Whether he is on the island of Lipsos or Tasmania, Eftimios is not one to shy from attention. Lapping up every bit he can get, he tends to forget how old he is when going out to parties, fishing or just having fun with family and friends, explains his daughter Koula with a chuckle. “He acts as if he is still 21. “Many times, he would go out fishing and forget to come back, or he comes back whenever he is ready. No one can say boo to him because he is the boss,” says Koula. But, unfortunately, these sorts of habits have consequences. His recent experience when holidaying in Lipsos is a case in point. One morning, Eftimios decided to go out fishing on his own, so even though he knows the island and the waters like the back of his hand, he still ensured that at least his wife Maria knew where he was going. But what they thought would be a simple trip turned into a nightmare.

That afternoon, Eftimios didn’t return home in time for dinner and, even though he was in the habit of coming home late, on this occasion his wife Maria felt something was drastically wrong. With little daylight left, making it very difficult to search for him, everyone decided they would wait until morning to begin searching. At the first sign of daybreak, cousins and friends from around the island grouped together and began their search for Eftimios, fearing the worst, though many had faith that he was more than capable of looking after himself in almost any situation. Despite his age, he is fit, strong and full of spirit. It wasn’t long before they found him, resting on the western shore of the island near the rocks, with his boat capsized. It seems that on his return trip he misjudged the direction and turned side-on to a wave, which caused the boat capsize — something he has never experienced in his entire life of fishing. But Eftimios is a man with no fear. “Any normal human would attempt to swim back to the island or try to find some driftwood to assist in staying afloat, but my dad was more concerned about his boat sinking, so he attempted to swim back to the island, dragging his boat with him,” explains Koula. “He was not going to let his boat sink.”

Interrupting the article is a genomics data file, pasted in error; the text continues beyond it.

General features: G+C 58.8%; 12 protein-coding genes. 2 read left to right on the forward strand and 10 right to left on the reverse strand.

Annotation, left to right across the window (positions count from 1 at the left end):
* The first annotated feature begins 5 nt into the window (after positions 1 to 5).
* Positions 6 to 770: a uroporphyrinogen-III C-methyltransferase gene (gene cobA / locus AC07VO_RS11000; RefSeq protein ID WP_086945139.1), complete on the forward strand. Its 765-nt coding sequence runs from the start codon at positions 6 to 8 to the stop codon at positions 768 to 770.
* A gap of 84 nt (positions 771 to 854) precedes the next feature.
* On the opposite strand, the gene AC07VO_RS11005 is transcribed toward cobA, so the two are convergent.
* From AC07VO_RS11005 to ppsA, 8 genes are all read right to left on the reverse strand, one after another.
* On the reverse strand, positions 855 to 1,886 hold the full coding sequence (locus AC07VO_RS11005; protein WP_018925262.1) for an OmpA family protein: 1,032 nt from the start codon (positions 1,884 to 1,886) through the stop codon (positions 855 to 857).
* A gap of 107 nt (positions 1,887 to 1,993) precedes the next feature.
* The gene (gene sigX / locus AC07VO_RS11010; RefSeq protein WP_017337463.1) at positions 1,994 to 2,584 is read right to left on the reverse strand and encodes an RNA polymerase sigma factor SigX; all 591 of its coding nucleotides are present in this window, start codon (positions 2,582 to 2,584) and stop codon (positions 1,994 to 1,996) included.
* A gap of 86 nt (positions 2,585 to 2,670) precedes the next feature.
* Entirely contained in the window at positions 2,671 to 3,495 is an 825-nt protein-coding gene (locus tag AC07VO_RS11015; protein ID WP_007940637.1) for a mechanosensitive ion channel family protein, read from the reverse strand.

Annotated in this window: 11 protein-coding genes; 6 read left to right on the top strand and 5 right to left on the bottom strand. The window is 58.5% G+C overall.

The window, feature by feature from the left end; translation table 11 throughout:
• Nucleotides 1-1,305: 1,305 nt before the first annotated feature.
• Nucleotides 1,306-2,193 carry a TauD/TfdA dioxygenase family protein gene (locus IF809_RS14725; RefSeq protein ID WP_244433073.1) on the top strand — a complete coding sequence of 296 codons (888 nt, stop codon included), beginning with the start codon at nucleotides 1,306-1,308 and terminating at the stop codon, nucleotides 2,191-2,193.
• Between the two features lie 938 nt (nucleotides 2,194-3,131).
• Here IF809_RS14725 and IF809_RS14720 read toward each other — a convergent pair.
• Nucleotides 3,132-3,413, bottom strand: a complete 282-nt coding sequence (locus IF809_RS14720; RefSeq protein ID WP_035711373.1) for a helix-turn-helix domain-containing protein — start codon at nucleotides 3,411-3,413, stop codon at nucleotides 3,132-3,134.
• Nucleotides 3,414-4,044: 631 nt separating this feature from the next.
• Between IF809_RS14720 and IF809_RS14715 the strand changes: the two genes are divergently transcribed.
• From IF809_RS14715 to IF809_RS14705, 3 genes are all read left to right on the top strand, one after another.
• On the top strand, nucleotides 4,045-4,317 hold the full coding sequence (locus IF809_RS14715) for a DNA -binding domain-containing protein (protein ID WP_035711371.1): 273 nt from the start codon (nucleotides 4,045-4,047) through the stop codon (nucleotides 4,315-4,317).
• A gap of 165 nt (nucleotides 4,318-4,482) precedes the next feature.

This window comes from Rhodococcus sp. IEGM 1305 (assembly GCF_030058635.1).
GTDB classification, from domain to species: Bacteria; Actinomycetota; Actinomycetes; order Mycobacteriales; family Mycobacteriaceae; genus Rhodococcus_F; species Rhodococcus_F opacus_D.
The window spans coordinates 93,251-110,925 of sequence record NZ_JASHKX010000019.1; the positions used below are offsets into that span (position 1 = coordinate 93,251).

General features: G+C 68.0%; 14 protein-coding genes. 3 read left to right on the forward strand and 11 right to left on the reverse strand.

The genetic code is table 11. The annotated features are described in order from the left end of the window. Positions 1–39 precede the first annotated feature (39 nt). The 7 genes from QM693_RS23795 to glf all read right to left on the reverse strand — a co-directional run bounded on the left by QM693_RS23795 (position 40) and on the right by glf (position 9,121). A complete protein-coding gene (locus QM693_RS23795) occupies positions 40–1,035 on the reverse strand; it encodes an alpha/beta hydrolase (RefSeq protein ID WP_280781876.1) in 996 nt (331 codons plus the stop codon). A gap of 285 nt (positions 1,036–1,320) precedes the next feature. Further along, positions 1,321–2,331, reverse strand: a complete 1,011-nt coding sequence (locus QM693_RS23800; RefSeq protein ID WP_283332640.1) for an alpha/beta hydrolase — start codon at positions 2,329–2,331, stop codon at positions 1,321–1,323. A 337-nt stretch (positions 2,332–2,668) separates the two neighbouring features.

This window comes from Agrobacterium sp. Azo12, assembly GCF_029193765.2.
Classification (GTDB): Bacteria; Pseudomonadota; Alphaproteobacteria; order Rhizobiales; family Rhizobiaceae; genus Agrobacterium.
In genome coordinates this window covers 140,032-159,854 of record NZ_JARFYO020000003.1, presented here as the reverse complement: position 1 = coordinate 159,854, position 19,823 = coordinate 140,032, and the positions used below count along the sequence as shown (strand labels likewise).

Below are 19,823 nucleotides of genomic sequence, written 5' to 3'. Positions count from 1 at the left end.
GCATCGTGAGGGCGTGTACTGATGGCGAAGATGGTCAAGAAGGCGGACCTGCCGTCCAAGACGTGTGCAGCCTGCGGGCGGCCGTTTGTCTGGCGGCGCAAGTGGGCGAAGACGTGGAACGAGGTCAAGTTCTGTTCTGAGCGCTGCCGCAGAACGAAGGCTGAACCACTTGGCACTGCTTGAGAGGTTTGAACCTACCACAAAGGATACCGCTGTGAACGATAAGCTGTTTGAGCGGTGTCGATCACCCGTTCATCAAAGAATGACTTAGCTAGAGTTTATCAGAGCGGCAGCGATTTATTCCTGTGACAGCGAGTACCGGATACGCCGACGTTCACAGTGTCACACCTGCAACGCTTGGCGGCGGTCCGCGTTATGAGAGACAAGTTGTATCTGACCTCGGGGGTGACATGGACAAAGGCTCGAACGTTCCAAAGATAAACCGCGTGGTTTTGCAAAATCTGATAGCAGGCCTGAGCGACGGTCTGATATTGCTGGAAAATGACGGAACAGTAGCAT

No one on the island could believe what had just occurred. It sounded like a fairy tale story of a man with so much pride and strength that the thought of drowning never entered his mind. His concern for his boat was so strong that he made sure it came back with him — and it did. If you can’t find Eftimios spending quality time in his garden tending his vegetables, or relaxing on the couch watching a game of footy, or looking after his cockatiels, there’s a good chance he’s visiting his island of Lipsos and having a relaxing afternoon of fishing.

Publish at: , last modify at: 30/06/2013